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Paul Krugman: Hey GOP Losers, Europe Is Actually Amazeballs

Dr. Paul Krugman
Image CreditYouTube/Masterclass

Partisanship can distort reality. There is no better example of this phenomenon than a Paul Krugman column. 

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Nobel laureate Paul Krugman says “the anxiety driving MAGA isn’t driven by reality” but “dystopian visions unrelated to real experience.” As proof, he points to Kristi Noem, the Republican governor of South Dakota, “a MAGA hard-liner” (who isn’t, right?) who warns that President Biden is “remaking America,” turning us into Europe.

It takes quite a bit of audacity for Krugman, the man who warned us Mitt Romney was going to be “worse than Herbert Hoover” and that Donald Trump would bring about a “global recession” with “no end in sight,” to gripe about partisan hyperbole. But I wrongly assumed the column was going to be critical of Noem for misrepresenting Biden’s intentions. Not at all. Krugman says Europe is an ideal, not, as Republicans would have you believe, “a scene of havoc wrought by hordes of immigrants.”

Krugman tells us he has “spent a fair bit of time walking around various European cities last year.” Did any of these strolls take him through one of Paris’s banlieues, where unassimilated Muslim immigrants live in crime-ridden generational poverty? Did he hang with any of the 300,000 pro-Hamas marchers in London recently? Probably not.

While most Europeans don’t live among “hordes of immigrants,” they also don’t live in beautiful city centers where American tourists are feted. Krugman once fantasized about making Euro-skeptical Americans go on “forced walking tours of Stockholm.” (Compelling people to do things is kind of a theme with him.) While I’m sure a tour would be nice, at around $820 per square foot, Stockholm, still not the most expensive city in Europe, is a bit pricey.

The average home size in Sweden is 893 square feet. In the United States, it’s 1,944 square feet. The median home price per square foot, even after a spike, is $214. Most Americans live in homes the average Swede would probably consider a mansion, with generous backyards and maybe a nice Ford F-150 out front — away from cities. That’s what really bugs Krugman: the freedom to do what you like.

Sweden, like other Nordic nations, benefitted from adopting American-style free market ideas in the 1990s. But Noem was speaking specifically about immigration in Europe. “We will be Europe if we allow this invasion of the country to continue,” is what she said on Fox News. And Sweden, like so many other European nations, has a huge immigration problem.

After opening its borders to massive numbers of Middle Eastern refugees, Sweden was forced to close shop after experiencing a spike in riots, gang violence, and sexual crimes. One study found that nearly half of sexual offenders in Swedish jails were foreign-born. Not long ago the head of Sweden’s largest party admitted that her country failed to assimilate immigrants, creating “parallel societies.” Maybe Krugman should take that walking tour in a segregated city like Malmo, where Jews live in fear.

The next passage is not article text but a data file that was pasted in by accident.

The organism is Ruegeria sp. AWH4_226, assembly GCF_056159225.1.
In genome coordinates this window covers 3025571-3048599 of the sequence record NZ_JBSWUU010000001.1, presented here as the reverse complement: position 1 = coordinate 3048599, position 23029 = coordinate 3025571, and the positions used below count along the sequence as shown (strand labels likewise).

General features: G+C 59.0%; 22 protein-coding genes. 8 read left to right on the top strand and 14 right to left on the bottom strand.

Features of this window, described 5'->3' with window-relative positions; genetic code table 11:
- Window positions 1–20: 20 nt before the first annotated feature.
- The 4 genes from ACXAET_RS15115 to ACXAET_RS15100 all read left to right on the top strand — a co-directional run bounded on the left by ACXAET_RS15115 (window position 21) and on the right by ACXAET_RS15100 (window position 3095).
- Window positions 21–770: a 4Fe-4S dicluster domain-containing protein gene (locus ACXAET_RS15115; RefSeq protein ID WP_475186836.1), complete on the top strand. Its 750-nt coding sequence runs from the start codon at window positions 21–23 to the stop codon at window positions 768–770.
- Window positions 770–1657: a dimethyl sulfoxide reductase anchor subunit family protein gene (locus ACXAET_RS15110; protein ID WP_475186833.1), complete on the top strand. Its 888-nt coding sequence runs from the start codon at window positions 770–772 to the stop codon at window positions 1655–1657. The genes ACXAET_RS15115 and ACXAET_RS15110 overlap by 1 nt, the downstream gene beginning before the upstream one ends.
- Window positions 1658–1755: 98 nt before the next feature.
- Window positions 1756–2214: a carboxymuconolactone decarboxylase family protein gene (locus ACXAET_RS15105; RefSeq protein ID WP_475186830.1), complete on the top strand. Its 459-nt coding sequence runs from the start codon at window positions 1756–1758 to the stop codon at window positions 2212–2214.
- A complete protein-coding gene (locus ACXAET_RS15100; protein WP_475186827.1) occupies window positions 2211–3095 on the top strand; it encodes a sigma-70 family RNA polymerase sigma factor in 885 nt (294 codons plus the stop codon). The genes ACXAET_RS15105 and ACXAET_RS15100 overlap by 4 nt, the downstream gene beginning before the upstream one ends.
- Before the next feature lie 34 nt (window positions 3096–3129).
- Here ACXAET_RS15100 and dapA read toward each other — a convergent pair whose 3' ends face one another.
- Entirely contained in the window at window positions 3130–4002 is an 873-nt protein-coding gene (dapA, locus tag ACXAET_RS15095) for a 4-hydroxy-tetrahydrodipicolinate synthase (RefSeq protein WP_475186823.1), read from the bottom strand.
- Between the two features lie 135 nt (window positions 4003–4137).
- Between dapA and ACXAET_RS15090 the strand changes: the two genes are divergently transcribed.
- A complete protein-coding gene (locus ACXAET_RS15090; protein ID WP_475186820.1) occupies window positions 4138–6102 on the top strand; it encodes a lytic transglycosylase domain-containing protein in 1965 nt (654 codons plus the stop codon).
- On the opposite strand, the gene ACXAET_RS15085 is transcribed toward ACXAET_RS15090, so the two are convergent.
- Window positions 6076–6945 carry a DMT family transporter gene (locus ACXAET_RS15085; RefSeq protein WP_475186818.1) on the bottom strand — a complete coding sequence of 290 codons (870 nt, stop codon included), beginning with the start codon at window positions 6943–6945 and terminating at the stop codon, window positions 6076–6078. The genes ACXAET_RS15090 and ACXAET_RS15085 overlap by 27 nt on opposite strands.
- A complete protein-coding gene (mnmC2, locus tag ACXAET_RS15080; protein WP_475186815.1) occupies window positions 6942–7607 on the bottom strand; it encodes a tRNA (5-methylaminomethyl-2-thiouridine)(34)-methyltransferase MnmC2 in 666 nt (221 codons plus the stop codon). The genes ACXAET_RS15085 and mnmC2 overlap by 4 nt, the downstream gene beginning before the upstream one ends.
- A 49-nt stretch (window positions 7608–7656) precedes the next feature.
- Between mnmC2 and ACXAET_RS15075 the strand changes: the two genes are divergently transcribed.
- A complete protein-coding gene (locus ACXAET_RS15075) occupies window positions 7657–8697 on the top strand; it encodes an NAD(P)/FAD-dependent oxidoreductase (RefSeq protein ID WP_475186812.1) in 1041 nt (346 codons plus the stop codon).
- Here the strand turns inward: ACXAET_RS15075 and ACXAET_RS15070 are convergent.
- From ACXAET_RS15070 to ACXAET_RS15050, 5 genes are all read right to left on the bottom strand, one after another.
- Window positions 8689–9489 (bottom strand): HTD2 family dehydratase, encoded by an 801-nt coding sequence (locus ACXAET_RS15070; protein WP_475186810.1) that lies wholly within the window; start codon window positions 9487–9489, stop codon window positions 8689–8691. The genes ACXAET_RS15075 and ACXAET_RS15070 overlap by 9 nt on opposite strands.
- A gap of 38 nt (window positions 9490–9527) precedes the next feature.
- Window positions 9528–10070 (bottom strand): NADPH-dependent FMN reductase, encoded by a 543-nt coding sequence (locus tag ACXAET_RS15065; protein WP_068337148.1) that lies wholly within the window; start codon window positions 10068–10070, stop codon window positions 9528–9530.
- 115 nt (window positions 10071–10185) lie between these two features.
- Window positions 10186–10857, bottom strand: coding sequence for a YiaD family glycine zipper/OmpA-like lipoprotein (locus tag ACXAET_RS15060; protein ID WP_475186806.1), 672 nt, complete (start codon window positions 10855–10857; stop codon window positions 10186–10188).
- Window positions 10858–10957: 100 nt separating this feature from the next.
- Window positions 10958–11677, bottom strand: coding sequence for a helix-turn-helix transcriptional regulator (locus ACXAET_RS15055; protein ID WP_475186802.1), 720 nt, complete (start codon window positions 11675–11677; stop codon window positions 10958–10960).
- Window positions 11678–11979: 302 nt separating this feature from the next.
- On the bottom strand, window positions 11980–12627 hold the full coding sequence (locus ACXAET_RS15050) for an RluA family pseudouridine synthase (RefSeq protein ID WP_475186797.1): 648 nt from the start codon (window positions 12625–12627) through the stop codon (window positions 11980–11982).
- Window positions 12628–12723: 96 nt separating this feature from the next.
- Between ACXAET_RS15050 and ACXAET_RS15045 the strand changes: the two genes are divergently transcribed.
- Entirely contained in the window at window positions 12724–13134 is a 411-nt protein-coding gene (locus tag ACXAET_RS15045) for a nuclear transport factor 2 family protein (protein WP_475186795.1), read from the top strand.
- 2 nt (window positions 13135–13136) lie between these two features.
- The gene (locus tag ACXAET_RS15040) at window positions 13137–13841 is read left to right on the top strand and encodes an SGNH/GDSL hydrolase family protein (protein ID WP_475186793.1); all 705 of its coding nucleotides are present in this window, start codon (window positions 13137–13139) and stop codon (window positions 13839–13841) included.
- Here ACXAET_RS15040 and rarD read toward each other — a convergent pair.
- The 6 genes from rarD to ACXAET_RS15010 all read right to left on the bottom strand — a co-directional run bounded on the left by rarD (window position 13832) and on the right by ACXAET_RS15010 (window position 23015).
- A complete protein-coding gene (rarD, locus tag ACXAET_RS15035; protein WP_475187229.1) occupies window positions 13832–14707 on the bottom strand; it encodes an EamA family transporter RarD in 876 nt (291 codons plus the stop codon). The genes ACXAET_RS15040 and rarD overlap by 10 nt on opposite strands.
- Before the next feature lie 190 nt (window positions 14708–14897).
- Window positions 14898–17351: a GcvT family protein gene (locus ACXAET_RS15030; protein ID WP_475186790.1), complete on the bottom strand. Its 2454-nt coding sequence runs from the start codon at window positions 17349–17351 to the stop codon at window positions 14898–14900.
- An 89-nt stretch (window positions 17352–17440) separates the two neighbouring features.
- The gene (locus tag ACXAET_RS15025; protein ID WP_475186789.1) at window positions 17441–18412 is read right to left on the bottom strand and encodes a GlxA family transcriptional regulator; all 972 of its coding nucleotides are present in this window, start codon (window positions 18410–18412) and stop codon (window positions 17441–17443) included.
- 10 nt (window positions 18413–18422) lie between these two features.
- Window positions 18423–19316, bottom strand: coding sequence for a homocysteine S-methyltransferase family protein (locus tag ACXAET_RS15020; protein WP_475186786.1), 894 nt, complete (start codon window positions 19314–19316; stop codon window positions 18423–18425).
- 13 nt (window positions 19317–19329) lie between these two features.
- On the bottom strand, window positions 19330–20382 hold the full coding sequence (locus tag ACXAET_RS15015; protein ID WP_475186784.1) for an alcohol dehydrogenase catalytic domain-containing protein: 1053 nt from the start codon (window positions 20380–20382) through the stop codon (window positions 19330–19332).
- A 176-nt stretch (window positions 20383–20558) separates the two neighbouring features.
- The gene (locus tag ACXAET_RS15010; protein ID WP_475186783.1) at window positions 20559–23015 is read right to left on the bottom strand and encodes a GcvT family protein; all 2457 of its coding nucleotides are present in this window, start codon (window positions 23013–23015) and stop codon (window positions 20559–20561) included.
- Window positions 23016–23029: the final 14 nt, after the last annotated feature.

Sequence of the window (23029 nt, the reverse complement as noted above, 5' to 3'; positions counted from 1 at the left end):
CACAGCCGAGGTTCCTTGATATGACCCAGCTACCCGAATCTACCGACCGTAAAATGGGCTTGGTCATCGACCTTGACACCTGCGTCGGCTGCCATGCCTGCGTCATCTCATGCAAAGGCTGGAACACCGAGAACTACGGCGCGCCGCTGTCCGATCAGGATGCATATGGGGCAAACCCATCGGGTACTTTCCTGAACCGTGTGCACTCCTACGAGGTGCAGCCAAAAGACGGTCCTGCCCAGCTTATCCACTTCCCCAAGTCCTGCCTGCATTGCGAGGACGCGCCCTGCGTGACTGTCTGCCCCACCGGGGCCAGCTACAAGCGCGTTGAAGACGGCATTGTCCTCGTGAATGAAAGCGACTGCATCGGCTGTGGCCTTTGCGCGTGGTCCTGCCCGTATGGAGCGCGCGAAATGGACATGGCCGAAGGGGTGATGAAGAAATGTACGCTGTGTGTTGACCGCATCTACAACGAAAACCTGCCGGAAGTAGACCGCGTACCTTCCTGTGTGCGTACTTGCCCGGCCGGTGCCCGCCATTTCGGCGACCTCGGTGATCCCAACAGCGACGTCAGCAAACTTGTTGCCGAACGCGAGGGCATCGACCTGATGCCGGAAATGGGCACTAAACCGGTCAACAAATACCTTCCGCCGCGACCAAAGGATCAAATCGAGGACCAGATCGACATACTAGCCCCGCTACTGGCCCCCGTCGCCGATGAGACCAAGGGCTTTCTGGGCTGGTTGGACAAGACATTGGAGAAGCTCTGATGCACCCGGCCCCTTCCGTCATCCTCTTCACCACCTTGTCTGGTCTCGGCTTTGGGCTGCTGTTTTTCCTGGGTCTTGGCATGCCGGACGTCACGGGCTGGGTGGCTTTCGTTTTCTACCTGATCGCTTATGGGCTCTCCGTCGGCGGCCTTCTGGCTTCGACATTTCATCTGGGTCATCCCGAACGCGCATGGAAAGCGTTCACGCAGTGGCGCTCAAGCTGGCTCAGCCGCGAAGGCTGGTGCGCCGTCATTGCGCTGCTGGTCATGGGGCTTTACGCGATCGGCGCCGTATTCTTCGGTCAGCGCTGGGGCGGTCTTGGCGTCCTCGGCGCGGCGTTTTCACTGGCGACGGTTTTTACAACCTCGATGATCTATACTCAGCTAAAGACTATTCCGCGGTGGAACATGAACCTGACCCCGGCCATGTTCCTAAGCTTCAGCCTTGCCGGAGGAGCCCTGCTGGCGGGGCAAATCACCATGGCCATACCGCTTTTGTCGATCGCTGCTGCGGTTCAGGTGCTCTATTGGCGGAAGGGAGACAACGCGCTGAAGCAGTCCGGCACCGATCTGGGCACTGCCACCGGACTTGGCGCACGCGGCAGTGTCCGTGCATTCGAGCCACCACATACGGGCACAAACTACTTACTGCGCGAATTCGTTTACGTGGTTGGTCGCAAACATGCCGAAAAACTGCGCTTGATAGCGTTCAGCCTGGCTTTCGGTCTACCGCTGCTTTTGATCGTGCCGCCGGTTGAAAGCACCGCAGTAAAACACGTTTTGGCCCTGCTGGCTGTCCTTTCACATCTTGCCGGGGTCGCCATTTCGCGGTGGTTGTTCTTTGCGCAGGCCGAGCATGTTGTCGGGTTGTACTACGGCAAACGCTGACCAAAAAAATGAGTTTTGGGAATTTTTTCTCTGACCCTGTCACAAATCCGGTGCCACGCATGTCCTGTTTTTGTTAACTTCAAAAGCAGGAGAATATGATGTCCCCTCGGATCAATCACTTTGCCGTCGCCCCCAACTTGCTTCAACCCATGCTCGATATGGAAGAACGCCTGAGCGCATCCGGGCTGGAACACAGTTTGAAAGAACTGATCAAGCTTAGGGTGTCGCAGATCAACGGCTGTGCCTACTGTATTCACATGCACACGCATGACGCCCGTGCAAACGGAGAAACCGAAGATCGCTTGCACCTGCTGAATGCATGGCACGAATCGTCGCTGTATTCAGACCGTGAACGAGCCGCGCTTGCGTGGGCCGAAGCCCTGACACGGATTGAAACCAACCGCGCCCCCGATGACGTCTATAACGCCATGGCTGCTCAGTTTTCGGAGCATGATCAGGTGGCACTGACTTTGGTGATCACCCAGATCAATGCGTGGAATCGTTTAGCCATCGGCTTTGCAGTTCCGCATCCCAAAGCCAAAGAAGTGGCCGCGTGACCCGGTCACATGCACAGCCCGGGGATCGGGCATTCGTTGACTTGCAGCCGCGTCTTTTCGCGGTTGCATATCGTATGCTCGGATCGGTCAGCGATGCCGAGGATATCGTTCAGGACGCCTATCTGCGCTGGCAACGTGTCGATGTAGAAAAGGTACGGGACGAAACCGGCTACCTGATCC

Europhiles like to take what’s best in Europe and compare it with what’s worst in the United States. The first thing, for instance, that came to Krugman’s mind after Noem’s comment was that Europeans enjoy five or six years longer life expectancy. Health-care outcomes have far more to do with our cultural choices (lots of driving and more vehicular deaths, for instance) than the alleged superiority of the socialist delivery services Krugman favors.

My first thought when thinking about Europe—after the rampant antisemitism, the ongoing land war, the childlessness, the riots, the death of Christianity, and the rise in Islamic radicalism—is that it has a highly overregulated economy; it’s nearly impossible to start a new business; and the average French or British household income is lower than that of an average Mississippian or West Virginian or South Dakotan.

The eurozone grew 0.5 percent last year, while the United States grew 2.5 percent. Not that we should brag too much, considering how much headspace our economy had post-lockdowns. Krugman, nevertheless, somehow segues from how awesome Europe is to how our economy is also “booming,” “very good,” and “almost miraculously good.” Anyone who disagrees with him is “detached from reality.”

You have every right to be a bit skeptical about Krugman’s coloring of your grocery shopping experience, and not only because he is preternaturally wrong all the time about basically everything. It’s that he’s dishonest. Only recently, Krugman claimed the “war on inflation” was over, and “at very little cost,” by posting a chart showing the Consumer Price Index dropping from 7 percent to less than 2 percent — excluding food, shelter, energy, and used cars, or basically all the stuff you need to live.

Now, it is surely the case that cultural, ideological, and political outlooks can distort a person’s view of reality. There is probably no better example of this phenomenon than a Paul Krugman column. 


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